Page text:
Home » CHEFS » 7 Female Chefs Behind the 2016 WomenCook!

7 Female Chefs Behind the 2016 WomenCook!

A chef presenting food at the 2015 WomenCook event

A chef presenting food at the 2015 WomenCook event

For a dozen years, WomenCook!—hosted by Work Options for Women (WOW)—has been bringing together female chefs in Denver to help women lift themselves out of poverty through meaningful employment in the food service industry. There are so many things we love about this event—not only does it support a noble cause, but it also showcases the brilliant women behind some of Denver’s best kitchens. Oh, and did we mention there’s a ton of amazing food?

We asked seven women participating in the 2016 WomenCook!, which will be held on Monday, May 2 from 5-9pm at Temple Emanuel {51 Grape Street, Denver}, about their mentors, the challenges women face in the culinary world, and their menus for this year.

Aniedra Nichols

Aniedra Nichols
Title: Executive Chef, Fish N Beer (formerly executive chef at Elway’s Cherry Creek)
Involved since: 2009
How WomenCook! has changed since she joined: “It has been a wonderful experience and not much has changed throughout the years. There are the same familiar faces and great energy.”
Her mentors: “Jack Donovan—he trained me at the Fourth Story in 2003 out of culinary school and has seen and been through a lot of ‘battles’ in the kitchen.”
On culinary gender equality challenges: “You don’t have to act like a man to be in any industry. Just be true to yourself and everything should work in your favor. I believe that is a lesson for all facets of life; we as women also can dominate without stereotype.”
Challenges she’s faced as a woman: “I never really faced any challenges because I was raised by a strong military mom. She taught me how to stand up for myself while still respecting your elders, superiors, and yourself. I have always said what I feel and stand by my opinions, if warranted … Thank you mom!”
What she’s cooking this year: “Trout Salad with Charred Ramp Dressing on Endive. I picked fish because I see a lot of meat and want to cook seasonally and light.”

Carrie Shores

Carrie Shores
Title: Executive Chef, Work Options for Women
Involved since: 2014
How WomenCook! has changed since she joined: “This will be my third year participating, however, I’m particularly excited about this year’s event since I’ll be presenting as the Executive Chef Instructor at WOW.”
Her mentees: “I am fortunate enough to mentor students every day in the WOW kitchen. It gives me a great sense of pride that the skills and knowledge they received in our program will provide them with the confidence and readiness necessary to fulfill their dreams.”
Her mentors: “I have worked with quite a few amazing chefs in my career. Nonetheless, my most memorable is Chef Scott Parker. Scott taught me a lot about technique and food pairing, but above all, he taught me to be confident in my abilities as a chef and mentor. Scott believed in me when I didn’t believe in myself.”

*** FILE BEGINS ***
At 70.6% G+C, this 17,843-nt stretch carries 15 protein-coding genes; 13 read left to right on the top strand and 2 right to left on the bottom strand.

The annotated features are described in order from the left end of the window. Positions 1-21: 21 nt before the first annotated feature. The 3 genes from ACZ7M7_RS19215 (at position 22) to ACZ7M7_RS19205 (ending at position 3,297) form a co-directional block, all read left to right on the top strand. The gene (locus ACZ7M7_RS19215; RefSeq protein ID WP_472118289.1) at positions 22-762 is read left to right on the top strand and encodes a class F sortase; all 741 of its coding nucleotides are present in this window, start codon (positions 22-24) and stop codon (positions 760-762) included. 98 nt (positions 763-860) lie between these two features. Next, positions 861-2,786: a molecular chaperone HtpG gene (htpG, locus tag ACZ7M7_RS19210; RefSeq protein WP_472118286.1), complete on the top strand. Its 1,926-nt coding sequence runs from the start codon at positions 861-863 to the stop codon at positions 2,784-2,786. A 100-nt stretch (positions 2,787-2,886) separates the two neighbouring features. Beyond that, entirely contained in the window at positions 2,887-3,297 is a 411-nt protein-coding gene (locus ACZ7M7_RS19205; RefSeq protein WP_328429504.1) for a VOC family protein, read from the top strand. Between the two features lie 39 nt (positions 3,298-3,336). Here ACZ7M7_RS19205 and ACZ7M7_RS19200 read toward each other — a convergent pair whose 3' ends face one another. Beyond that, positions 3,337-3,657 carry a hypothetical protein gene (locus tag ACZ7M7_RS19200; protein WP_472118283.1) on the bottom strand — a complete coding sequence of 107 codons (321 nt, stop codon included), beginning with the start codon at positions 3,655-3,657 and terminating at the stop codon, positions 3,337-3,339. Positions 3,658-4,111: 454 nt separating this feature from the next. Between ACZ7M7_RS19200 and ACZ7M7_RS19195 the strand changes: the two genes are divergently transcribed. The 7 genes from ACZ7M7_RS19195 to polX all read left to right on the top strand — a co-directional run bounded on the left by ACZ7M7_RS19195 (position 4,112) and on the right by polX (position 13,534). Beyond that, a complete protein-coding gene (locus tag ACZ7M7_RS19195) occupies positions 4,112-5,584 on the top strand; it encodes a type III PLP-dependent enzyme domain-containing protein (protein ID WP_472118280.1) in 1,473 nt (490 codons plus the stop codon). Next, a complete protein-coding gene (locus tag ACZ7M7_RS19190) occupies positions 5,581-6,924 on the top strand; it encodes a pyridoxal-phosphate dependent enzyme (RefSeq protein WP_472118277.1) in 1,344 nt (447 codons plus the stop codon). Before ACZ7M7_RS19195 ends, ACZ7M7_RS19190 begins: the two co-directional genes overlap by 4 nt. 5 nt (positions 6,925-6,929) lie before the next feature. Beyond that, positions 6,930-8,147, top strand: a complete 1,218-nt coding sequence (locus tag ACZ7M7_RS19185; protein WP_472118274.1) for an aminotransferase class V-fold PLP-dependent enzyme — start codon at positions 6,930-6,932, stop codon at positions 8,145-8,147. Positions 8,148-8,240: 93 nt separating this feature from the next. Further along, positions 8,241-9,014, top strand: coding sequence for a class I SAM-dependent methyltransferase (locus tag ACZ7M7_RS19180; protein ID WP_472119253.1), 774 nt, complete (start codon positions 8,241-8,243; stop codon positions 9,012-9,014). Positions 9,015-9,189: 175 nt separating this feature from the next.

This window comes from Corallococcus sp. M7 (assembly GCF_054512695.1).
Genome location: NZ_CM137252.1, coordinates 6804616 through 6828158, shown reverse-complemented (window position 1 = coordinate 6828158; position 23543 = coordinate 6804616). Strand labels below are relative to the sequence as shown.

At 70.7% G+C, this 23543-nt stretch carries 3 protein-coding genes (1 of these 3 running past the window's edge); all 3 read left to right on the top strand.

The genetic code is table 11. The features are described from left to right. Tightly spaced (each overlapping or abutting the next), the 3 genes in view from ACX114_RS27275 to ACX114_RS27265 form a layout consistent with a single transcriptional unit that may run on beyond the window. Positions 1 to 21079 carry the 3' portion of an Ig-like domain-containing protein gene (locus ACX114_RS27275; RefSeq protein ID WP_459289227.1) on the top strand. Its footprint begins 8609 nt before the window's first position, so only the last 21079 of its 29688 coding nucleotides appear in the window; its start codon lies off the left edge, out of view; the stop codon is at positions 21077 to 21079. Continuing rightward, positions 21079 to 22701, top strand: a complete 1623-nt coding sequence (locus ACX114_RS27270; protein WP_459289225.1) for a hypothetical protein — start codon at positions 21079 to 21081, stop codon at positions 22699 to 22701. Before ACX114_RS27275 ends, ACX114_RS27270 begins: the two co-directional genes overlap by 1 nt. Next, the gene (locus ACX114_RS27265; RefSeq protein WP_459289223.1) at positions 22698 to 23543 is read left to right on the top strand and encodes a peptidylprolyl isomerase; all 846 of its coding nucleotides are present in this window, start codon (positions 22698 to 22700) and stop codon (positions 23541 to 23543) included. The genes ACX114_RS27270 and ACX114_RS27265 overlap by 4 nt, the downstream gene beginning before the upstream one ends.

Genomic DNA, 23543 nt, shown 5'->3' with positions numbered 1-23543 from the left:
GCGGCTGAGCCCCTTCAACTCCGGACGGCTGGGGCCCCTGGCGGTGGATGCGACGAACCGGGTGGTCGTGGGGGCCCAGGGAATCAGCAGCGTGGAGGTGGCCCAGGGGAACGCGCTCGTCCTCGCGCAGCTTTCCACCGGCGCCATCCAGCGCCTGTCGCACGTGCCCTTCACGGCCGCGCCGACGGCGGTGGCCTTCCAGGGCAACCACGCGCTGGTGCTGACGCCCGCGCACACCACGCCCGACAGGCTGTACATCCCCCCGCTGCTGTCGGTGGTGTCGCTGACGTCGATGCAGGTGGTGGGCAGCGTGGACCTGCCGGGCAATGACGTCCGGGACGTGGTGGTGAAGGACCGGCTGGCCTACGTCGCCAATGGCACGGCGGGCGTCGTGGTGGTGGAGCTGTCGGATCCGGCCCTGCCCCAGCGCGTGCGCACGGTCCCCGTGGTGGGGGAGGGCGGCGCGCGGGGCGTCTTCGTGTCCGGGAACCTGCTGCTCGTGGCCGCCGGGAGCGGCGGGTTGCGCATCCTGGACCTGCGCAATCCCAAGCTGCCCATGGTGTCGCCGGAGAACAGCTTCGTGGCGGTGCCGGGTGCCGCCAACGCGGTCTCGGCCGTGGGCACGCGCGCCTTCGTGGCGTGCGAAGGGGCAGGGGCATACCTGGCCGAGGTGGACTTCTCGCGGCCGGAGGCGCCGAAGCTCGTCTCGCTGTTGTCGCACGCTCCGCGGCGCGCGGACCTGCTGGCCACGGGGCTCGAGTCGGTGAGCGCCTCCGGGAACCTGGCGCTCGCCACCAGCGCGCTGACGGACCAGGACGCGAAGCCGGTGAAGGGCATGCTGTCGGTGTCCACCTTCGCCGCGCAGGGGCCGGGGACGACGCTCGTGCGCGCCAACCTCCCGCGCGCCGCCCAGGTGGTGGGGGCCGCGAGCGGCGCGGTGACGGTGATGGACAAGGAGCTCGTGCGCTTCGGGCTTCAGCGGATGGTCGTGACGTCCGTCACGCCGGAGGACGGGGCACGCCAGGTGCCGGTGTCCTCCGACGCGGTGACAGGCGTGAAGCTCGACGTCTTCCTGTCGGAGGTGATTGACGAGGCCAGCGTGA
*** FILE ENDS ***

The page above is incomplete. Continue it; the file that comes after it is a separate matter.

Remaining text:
On culinary gender equality challenges: “As a female chef, I believe that as long as we keep allowing gender discrimination to cloud our industry, it will continue to cast a shadow. As we progress, I am hopeful that people will focus less on gender and more on community.”
What she’s cooking this year: A Little Sammie with lamb neck pastrami, Swiss frico, braised cabbage, and watermelon radish aïoli on pumpernickel.

Elise-Wiggins

Elise Wiggins
Title: Executive Chef, Panzano
Involved since: 2005
On culinary gender equality challenges: “It just takes women wanting to be in the professional kitchen and doing it.”
Challenges she’s faced as a woman: “I was told I couldn’t do it. This drove me even more.”
What she’s cooking this year: Chicken Garganelli to represent the Italian food at Panzano.

Mary Nguyen

Ngyuen (center) at last year’s event

Mary Nguyen
Title: Executive Chef/Owner, P17 and Olive & Finch
Involved since: 2009
How WomenCook! has changed since she joined: “It draws larger crowds year after year. This is great because the demonstrated growth not only raises more money for a good cause, but it also proves that more women are in leadership roles in the industry and community.”
Her mentors: “I worked for a female chef in my early days in the service industry. I learned a lot from her … I found her strength, dedication, and approach to problem-solving inspiring. It was because of her that I realized that I could not only survive, but also be successful in this business.”
On culinary gender equality challenges: “I think the most important issue in this industry is to look at men and women equally. I don’t think we will overcome the issue of female culinary empowerment until we view each other as genderless peers.”